Fertilizing: Your Arapaho Crape will greatly benefit from an annual feeding of a high nitrogen fertilizer such as a 20-10-10 slow release formula in the early spring season. If you care to fertilize twice, feed the tree again roughly two months later. Slow release fertilizer will cut back on sucker growths but be aware, excessive fertilizing can lead to tree and limb growth but will inhibit the blooms from forming due to excess amounts of nitrogen.
Estimated Shipping Time: Most orders ship immediately. As noted on the website, some items are seasonal, and may only ship in spring or fall. Once your order is shipped, you'll receive an email with a tracking number.
|Amount of Order||Shipping Charge|
|Less than $129||$19.95|
|$129 +||FREE SHIPPING!|
|Mature Height:||15-25 ft.|
|Mature Width:||10-20 ft.|
|Botanical Name:||Lagerstroemia indica 'Arapaho'|
|Does Not Ship To:||AZ,OR|
|Grows Well In Zones:||7-9 outdoors|
|Your Growing Zone:||#|
Growing Zones: 7-9 outdoors(hardy down to 10℉)
Customer Reviews & Photos
- crape myrtle tree
Wanting/waiting to see.
I bought this tree in 9/2022. Review as is 10/31/2022. It took a couple of days longer to arrive at my house than was initially expressed. Not the fault of FGT. USPS is more focused and n delivering Amazon packages now than ever before so, ‘regular’ mail is negatively affected. Still in pot, waiting for leaves on my other trees/plantings to fall off for dormancy to lessen the transplanting shock. Tree arrived barely wet and broken n a couple of places. Leaves subsequently proceeded to fall off even though I watered daily after arrival and immediate unpacking. Temps during shipping and about a week after arrival of tree were hot, extremely dry for my area of Texas and we are in a major (not severe) drought. I’m assuming the leaves falling off are due to shipping/temp shock. Have ordered other plantings from FGT in the past with relatively good success. I’ve never had this type of Crape Myrtle before. So, I’m in a wait-and-see mode. I suggest giving plantings time to recover from shipping and to get used to your area/yard conditions before planting. Your mileage may vary but that is a good rule of thumb. Also suggest planting before OR after high temps. Plant tress/bushes, etc. coming out of dormancy or soon after dormancy of your surrounding plantings helps recover/reduce transplant shock. I also suggest, in areas with a lot of clay, digging the hole 3 times as big as rootball and twice as deep to give roots time to grow/strengthen before having to ********* the dense clay soil. Also, plant with bagged trees fertilizer/soil to allow for breathing, good water dissipation due to clay being dense and holding on to water moreso than bagged soil and nutrients needed to help newly transplanted plantings to recover and the subsequent new growth. Under these conditions (during growth cycle) the plantings should have relatively fast new growth, strengthening the plantings and their roots to assist in the *********** of heavy clay soils. Also, once you’ve dug your hole(s), fill with water to observe the drainage. This can give a decent idea as to how long water stays in the hole/soil after watering in the future. Once plantings are established (1or2 growing seasons) you can cut back on watering for an additional growing season, then let mother nature water for you. Remember, Crape Myrtles usually flower best in moist/damp (not ‘wet’) soil during bloom times. If planting soon after dormancy, be sure to cover plantings when freezes come the first year to help newly transplanted plantings survive the cold. ALWAYS remove covering during sun and no ice to prevent mold forming on branches and leaves. That mold could potentially **** new plantings. Kind of a hassle, but enduring that will ensure you’ll have many years of enjoying the investment(s).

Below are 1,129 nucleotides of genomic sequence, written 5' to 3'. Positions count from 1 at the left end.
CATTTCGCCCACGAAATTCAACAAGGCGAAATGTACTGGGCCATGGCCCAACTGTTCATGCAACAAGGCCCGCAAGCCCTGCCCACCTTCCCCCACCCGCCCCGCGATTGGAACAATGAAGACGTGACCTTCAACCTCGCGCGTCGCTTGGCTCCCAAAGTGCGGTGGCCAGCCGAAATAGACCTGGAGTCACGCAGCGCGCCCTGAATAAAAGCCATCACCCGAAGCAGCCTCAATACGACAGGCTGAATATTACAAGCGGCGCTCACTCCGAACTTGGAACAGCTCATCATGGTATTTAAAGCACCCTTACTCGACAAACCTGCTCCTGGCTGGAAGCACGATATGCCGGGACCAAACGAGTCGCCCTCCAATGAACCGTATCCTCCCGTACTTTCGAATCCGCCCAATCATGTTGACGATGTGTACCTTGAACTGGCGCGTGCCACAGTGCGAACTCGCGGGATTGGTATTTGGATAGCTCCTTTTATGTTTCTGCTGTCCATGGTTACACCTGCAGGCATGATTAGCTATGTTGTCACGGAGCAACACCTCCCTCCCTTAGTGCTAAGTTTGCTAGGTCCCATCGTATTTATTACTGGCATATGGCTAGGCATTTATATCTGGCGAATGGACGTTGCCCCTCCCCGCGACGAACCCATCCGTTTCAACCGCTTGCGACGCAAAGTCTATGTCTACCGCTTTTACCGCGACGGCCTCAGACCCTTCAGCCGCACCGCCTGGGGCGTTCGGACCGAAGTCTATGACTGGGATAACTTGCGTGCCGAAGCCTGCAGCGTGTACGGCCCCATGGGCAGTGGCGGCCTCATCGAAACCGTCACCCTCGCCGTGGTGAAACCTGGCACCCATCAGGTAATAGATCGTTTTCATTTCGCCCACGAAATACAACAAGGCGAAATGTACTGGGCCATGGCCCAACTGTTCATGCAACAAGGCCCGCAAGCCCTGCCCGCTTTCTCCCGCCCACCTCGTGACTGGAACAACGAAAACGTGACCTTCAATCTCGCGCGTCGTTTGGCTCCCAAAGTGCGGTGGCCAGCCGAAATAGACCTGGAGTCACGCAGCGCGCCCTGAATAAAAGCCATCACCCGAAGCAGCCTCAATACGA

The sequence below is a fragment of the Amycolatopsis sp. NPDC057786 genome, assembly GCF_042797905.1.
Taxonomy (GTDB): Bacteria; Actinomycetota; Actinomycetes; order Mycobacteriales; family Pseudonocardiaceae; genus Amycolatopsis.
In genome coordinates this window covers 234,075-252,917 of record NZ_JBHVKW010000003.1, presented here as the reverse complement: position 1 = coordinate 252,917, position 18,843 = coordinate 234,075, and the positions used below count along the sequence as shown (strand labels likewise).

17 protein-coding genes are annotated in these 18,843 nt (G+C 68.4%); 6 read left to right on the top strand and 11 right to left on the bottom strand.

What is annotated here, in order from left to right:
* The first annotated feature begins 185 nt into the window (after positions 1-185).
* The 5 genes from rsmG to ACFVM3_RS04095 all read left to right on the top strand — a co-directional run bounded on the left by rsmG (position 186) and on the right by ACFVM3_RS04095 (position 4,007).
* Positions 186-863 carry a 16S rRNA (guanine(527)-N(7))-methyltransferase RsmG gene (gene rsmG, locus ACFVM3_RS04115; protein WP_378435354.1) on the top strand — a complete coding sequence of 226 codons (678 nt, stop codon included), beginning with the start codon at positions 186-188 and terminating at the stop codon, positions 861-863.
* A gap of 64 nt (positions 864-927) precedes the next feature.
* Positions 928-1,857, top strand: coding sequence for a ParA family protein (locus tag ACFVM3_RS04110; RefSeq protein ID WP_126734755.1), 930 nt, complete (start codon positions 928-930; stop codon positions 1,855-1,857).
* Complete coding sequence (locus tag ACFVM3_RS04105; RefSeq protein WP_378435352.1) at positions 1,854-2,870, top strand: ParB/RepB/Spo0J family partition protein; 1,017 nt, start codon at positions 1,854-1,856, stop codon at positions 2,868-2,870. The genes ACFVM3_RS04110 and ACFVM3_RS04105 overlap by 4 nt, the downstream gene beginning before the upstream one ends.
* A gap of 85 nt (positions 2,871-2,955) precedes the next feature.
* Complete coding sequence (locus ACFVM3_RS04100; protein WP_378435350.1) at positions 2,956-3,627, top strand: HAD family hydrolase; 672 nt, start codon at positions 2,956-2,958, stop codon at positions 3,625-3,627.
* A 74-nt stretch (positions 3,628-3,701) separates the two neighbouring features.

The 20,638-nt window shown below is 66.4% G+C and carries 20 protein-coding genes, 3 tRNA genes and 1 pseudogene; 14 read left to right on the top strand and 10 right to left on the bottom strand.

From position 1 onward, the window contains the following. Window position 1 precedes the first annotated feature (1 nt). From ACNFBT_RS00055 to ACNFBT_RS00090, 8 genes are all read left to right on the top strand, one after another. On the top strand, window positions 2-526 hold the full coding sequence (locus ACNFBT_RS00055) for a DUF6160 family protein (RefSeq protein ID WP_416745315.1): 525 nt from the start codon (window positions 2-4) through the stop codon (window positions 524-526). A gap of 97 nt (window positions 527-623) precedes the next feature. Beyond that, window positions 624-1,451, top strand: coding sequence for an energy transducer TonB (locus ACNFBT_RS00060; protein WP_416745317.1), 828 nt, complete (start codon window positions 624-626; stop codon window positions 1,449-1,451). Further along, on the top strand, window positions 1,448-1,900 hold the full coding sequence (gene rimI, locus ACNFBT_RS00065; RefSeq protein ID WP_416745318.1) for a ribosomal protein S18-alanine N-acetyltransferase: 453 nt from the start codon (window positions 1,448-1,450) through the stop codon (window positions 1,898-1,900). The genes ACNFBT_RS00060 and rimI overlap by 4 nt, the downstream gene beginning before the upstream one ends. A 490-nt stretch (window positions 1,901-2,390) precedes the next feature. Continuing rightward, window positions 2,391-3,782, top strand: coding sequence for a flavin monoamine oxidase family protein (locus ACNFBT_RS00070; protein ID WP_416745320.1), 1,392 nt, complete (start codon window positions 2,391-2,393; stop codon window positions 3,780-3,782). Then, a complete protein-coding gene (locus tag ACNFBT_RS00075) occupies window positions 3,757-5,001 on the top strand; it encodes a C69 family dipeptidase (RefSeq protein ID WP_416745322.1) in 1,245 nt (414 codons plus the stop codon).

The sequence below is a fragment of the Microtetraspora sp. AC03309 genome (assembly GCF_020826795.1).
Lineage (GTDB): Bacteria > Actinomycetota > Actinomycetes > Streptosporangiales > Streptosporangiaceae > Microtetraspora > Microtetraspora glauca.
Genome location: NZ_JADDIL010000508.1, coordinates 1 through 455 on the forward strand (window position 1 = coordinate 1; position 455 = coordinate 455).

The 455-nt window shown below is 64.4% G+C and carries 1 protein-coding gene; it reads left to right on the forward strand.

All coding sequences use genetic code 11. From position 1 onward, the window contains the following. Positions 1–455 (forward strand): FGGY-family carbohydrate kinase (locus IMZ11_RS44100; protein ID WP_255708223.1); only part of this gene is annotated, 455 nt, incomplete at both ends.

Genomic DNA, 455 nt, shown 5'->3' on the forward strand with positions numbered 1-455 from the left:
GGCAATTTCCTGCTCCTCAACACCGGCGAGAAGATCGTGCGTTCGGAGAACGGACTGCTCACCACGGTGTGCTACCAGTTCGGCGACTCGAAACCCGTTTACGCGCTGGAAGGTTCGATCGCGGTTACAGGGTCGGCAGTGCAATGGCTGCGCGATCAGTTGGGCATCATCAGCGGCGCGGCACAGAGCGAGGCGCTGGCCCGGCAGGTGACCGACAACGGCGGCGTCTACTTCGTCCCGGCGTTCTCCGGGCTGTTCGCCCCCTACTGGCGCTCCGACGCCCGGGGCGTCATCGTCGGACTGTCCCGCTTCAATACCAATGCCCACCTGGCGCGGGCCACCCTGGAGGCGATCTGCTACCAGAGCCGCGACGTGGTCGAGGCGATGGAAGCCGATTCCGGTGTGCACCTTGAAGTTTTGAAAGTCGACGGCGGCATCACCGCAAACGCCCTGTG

Thank you for the review! Stress will most definitely cause some leaves to drop off but you may get some new growth this season if your temperatures are still warm!
Husband was Impressed
We had bought a few online plants from another company when we lived at another home and had to baby the poor things along once they arrived. Not these Crepe Myrtles, they arrived with nice looking leaves, buds and a good root system. We only planted them last week, mid-September in the Pacific Northwest, but they still look healthy, and we expect that they will be able get a good foothold before winter gets here.
My Arapaho Crape Myrtle is Still ALIVE!
The experience was wonderful. No hassle shopping with details about each plant/tree to include how to take care of them. I don't have a green thumb but my Arapaho Crape Myrtle is STILL ALIVE! I can't wait for it to bloom!
This item is growing pretty good.
I am so excited about my tree. When it arrived i couldn't wait to plant it. It was fast shipping and the tree arrived in perfect condition. Fast growing trees is an excellent company to do business with. They have a very large inventory of trees. The bad thing is that there inventory of trees move really fast. If you find a tree that you like you best to buy it cause it won't be available when you come back to purchase it. The tree is beautiful and I can't wait to see it bloom with the red flowers. I am the only one in the neighbor with a red crape myrtle tree. I wanted to be different.